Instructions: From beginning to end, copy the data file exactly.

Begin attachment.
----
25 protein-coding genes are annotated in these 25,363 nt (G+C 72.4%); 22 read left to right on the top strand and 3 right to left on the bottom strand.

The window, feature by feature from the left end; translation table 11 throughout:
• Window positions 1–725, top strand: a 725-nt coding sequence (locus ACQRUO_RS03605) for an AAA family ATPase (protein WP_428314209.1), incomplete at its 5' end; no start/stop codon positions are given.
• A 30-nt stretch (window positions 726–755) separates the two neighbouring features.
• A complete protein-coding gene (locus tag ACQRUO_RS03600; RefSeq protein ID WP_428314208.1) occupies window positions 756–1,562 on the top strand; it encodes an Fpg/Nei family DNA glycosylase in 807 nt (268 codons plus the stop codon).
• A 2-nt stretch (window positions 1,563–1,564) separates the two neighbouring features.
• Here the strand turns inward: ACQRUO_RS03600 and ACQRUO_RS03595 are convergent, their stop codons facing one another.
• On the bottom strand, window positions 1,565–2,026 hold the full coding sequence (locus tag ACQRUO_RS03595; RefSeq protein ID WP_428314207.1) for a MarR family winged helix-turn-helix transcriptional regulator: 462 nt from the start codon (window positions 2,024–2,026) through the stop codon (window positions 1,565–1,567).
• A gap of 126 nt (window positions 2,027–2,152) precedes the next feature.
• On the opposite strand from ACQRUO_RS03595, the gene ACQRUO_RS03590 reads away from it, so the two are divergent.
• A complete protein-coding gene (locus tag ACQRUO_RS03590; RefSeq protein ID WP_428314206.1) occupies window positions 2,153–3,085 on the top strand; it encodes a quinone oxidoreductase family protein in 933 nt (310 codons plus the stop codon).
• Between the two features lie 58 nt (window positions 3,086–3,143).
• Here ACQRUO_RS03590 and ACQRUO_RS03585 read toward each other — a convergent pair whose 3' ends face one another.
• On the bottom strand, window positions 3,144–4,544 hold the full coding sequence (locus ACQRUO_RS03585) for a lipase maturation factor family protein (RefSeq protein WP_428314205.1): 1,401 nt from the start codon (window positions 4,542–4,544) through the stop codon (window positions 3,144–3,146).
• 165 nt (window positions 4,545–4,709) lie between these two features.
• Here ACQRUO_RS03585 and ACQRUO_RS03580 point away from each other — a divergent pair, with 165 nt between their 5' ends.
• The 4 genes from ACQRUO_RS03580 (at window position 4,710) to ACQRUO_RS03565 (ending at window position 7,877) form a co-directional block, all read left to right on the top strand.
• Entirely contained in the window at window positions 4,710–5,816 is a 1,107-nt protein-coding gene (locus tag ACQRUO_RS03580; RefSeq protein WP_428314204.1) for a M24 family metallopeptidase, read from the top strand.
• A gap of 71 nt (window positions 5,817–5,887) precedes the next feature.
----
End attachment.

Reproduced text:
25 protein-coding genes are annotated in these 25,363 nt (G+C 72.4%); 22 read left to right on the top strand and 3 right to left on the bottom strand.

The window, feature by feature from the left end; translation table 11 throughout:
• Window positions 1–725, top strand: a 725-nt coding sequence (locus ACQRUO_RS03605) for an AAA family ATPase (protein WP_428314209.1), incomplete at its 5' end; no start/stop codon positions are given.
• A 30-nt stretch (window positions 726–755) separates the two neighbouring features.
• A complete protein-coding gene (locus tag ACQRUO_RS03600; RefSeq protein ID WP_428314208.1) occupies window positions 756–1,562 on the top strand; it encodes an Fpg/Nei family DNA glycosylase in 807 nt (268 codons plus the stop codon).
• A 2-nt stretch (window positions 1,563–1,564) separates the two neighbouring features.
• Here the strand turns inward: ACQRUO_RS03600 and ACQRUO_RS03595 are convergent, their stop codons facing one another.
• On the bottom strand, window positions 1,565–2,026 hold the full coding sequence (locus tag ACQRUO_RS03595; RefSeq protein ID WP_428314207.1) for a MarR family winged helix-turn-helix transcriptional regulator: 462 nt from the start codon (window positions 2,024–2,026) through the stop codon (window positions 1,565–1,567).
• A gap of 126 nt (window positions 2,027–2,152) precedes the next feature.
• On the opposite strand from ACQRUO_RS03595, the gene ACQRUO_RS03590 reads away from it, so the two are divergent.
• A complete protein-coding gene (locus tag ACQRUO_RS03590; RefSeq protein ID WP_428314206.1) occupies window positions 2,153–3,085 on the top strand; it encodes a quinone oxidoreductase family protein in 933 nt (310 codons plus the stop codon).
• Between the two features lie 58 nt (window positions 3,086–3,143).
• Here ACQRUO_RS03590 and ACQRUO_RS03585 read toward each other — a convergent pair whose 3' ends face one another.
• On the bottom strand, window positions 3,144–4,544 hold the full coding sequence (locus ACQRUO_RS03585) for a lipase maturation factor family protein (RefSeq protein WP_428314205.1): 1,401 nt from the start codon (window positions 4,542–4,544) through the stop codon (window positions 3,144–3,146).
• 165 nt (window positions 4,545–4,709) lie between these two features.
• Here ACQRUO_RS03585 and ACQRUO_RS03580 point away from each other — a divergent pair, with 165 nt between their 5' ends.
• The 4 genes from ACQRUO_RS03580 (at window position 4,710) to ACQRUO_RS03565 (ending at window position 7,877) form a co-directional block, all read left to right on the top strand.
• Entirely contained in the window at window positions 4,710–5,816 is a 1,107-nt protein-coding gene (locus tag ACQRUO_RS03580; RefSeq protein WP_428314204.1) for a M24 family metallopeptidase, read from the top strand.
• A gap of 71 nt (window positions 5,817–5,887) precedes the next feature.